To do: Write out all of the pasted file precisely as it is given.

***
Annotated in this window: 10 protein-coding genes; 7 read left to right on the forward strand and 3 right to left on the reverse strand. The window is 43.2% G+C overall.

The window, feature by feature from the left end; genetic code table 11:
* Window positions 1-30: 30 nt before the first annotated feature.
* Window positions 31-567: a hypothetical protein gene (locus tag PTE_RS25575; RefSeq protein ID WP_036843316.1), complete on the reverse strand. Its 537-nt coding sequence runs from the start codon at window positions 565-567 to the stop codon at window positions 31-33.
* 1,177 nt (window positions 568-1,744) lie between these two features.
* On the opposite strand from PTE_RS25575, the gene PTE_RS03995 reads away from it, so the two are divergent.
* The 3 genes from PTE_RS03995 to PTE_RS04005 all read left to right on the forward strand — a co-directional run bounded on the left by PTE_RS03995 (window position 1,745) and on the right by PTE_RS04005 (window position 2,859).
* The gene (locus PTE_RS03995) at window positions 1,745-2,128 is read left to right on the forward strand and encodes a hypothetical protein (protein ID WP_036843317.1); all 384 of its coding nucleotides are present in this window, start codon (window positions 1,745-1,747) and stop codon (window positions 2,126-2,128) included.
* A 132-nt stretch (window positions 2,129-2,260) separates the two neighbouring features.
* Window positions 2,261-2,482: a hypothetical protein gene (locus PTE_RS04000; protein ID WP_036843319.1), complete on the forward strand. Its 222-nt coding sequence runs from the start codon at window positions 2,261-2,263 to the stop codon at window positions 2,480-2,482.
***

Annotated in this window: 10 protein-coding genes; 7 read left to right on the forward strand and 3 right to left on the reverse strand. The window is 43.2% G+C overall.

The window, feature by feature from the left end; genetic code table 11:
* Window positions 1-30: 30 nt before the first annotated feature.
* Window positions 31-567: a hypothetical protein gene (locus tag PTE_RS25575; RefSeq protein ID WP_036843316.1), complete on the reverse strand. Its 537-nt coding sequence runs from the start codon at window positions 565-567 to the stop codon at window positions 31-33.
* 1,177 nt (window positions 568-1,744) lie between these two features.
* On the opposite strand from PTE_RS25575, the gene PTE_RS03995 reads away from it, so the two are divergent.
* The 3 genes from PTE_RS03995 to PTE_RS04005 all read left to right on the forward strand — a co-directional run bounded on the left by PTE_RS03995 (window position 1,745) and on the right by PTE_RS04005 (window position 2,859).
* The gene (locus PTE_RS03995) at window positions 1,745-2,128 is read left to right on the forward strand and encodes a hypothetical protein (protein ID WP_036843317.1); all 384 of its coding nucleotides are present in this window, start codon (window positions 1,745-1,747) and stop codon (window positions 2,126-2,128) included.
* A 132-nt stretch (window positions 2,129-2,260) separates the two neighbouring features.
* Window positions 2,261-2,482: a hypothetical protein gene (locus PTE_RS04000; protein ID WP_036843319.1), complete on the forward strand. Its 222-nt coding sequence runs from the start codon at window positions 2,261-2,263 to the stop codon at window positions 2,480-2,482.